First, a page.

Date: Fri, 02 Jul 2004 14:59:13 -0400
From: Jim Marshall
Organization: Pomona College
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To: pgrobste@brynmawr.edu
CC: marshall@cs.pomona.edu
Subject: notes from yesterday
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here are my notes from yesterday.
a lot of good stuff can be found on chaitin's home page at
http://www.cs.auckland.ac.nz/CDMTCS/chaitin
-jim
Gregory Chaitin: Randomness and Algorithmic Information Theory
===============================================================================
Hilbert
late 19th century: set theory was uncovering all sorts of weird paradoxes
"the set of all sets that are not members of themselves" (Russell)
Hilbert envisioned all of mathematics as a formal axiomatic system
Formal Axiomatic Systems
finite alphabet of symbols
fixed grammar
fixed set of axioms
fixed set of inference rules
mechanical procedure to check if a derivation (proof) is valid
theorems: everything derivable from the axioms using the rules
Hilbert's dream
a single FAS that encompasses all of mathematical truth
consistent: you can never derive both P and NOT P
complete: you can always derive one or the other
"all the truth and nothing but the truth"
want to know if a mathematical proposition P is true?
1. code P into symbols
2. enumerate all possible strings in size order, checking each one to see
if it is a valid derivation of something
3. eventually you'll find one that proves either P or NOT P
Godel
Godel's 1931 proof showed Hilbert's dream was impossible
if your FAS is consistent, then it MUST be incomplete
there are always true statements that your FAS can never prove
"this statement is unprovable"
actually a very complicated statement of arithmetic about numbers
Turing
Chaitin sees Turing's 1936 paper as more fundamental than Godel's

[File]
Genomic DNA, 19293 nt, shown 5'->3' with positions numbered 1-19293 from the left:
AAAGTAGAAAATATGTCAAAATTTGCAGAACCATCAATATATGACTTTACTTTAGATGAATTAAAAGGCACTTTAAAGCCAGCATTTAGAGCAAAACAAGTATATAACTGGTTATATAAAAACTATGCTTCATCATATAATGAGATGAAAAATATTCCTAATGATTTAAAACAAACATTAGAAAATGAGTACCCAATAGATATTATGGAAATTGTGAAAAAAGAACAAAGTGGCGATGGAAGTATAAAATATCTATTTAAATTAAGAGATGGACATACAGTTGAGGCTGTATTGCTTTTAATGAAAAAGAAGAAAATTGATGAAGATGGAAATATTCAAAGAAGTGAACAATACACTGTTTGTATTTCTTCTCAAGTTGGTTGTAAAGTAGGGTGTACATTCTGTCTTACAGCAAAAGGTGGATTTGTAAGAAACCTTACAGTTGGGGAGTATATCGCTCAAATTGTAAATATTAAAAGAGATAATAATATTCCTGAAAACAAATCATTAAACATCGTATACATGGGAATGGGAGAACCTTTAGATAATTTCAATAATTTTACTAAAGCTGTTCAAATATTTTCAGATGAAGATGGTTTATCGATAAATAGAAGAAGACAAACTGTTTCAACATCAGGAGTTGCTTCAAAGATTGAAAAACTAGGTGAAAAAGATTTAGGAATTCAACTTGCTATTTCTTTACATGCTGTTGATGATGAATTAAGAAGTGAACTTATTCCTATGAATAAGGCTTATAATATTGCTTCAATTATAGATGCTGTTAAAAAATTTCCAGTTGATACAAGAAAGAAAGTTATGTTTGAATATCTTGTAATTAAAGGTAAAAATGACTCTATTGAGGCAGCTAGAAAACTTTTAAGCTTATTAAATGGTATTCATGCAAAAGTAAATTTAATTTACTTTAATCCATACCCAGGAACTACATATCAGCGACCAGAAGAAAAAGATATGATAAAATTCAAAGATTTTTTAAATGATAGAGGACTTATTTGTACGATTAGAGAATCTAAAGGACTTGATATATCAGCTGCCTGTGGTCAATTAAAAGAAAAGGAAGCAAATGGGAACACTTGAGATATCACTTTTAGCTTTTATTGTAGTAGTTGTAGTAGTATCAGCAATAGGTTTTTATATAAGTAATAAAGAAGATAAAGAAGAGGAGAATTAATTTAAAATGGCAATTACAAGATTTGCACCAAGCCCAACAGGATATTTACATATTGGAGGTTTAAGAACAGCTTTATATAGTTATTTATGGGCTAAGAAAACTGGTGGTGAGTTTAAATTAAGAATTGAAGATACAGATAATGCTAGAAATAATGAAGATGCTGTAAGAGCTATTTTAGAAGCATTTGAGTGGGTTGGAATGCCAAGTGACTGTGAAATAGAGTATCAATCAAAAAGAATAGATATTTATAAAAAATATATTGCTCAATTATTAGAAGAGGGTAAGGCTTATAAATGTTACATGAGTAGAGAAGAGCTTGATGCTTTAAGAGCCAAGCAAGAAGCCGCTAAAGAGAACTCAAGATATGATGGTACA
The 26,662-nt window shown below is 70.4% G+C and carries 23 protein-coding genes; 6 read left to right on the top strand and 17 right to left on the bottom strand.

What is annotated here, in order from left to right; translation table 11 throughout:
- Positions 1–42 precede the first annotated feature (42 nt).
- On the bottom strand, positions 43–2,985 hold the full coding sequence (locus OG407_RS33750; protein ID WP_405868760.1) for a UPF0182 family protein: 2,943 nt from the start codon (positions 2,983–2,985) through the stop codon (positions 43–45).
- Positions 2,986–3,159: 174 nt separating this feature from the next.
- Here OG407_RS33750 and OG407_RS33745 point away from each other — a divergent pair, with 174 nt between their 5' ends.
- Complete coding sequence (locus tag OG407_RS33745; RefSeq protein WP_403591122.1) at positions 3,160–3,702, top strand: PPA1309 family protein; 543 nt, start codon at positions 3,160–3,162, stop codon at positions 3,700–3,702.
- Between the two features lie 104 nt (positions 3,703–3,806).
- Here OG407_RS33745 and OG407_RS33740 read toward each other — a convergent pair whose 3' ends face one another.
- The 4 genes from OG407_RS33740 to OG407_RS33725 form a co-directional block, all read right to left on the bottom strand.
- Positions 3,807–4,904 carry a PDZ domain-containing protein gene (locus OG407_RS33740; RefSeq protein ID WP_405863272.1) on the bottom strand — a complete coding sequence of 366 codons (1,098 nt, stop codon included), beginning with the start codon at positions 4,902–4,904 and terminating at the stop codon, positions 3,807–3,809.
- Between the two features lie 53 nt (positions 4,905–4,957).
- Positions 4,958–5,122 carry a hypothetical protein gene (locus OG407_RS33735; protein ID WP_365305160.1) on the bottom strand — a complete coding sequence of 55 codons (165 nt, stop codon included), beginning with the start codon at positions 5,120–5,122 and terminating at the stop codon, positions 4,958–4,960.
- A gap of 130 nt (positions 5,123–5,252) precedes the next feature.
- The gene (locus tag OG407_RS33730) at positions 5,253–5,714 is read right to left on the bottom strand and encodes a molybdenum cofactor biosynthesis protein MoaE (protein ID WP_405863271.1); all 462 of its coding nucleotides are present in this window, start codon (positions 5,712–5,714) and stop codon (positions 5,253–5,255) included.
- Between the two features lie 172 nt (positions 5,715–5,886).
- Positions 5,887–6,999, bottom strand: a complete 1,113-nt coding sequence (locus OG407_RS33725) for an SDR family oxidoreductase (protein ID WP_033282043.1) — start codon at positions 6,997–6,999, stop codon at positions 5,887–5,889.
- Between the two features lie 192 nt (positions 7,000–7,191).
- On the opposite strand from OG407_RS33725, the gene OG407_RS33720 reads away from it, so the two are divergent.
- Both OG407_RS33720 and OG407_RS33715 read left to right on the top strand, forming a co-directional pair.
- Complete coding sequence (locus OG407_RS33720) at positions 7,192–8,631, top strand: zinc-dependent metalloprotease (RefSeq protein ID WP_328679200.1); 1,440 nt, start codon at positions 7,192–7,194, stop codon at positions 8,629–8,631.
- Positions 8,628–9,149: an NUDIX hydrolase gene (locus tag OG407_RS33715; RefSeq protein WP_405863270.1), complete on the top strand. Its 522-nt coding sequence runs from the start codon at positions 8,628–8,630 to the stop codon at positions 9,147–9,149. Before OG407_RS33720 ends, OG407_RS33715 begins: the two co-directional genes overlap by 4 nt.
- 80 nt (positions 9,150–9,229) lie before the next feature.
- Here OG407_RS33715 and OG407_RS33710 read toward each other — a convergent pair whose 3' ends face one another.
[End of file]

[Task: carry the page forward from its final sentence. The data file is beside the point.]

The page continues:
Turing machines
computable numbers
diagonalization and an uncomputable real number
computable reals are countably infinite, but reals are uncountably infinite
Halting problem
universal Turing machines
Algorithmic Information Theory
Chaitin sees Godel's and Turing's results as just the tip of the iceberg
randomness exists at the heart of number theory
GJC: Something is random if it can't be compressed into a shorter
description, if essentially you just have to write it out as it is. There
is no concise theory that produces it. [ER, p.18]
theorems and mathematical truth ----compression---> FAS
observed facts about the physical world ----compression---> scientific theory
Elegant Programs
H(X) = size in bits of the most concise program capable of calculating X
H(X) = "algorithmic information content" or "program-size complexity" of X
programs of size H(X) which compute X are "elegant"
X is "random" if the smallest program that calculates X is the same size as X
it is impossible to calculate H(X) or prove whether a program is elegant
you can calculate an upper bound on H(X), but you can never prove a lower bound
Halting Probability Omega
given a particular programming language (or UTM)...
with "self-delimiting" programs that can be generated by coin-tosses...
self-delimiting: no extension of a valid program is a valid program
Omega = probability that a program generated by random coin-tosses halts
____ -|p|
Omega = \ 2
/___
p halts
specific, well-defined real number in the range 0 < Omega < 1
written in binary, Omega might look like 0.101101001100100111110000101...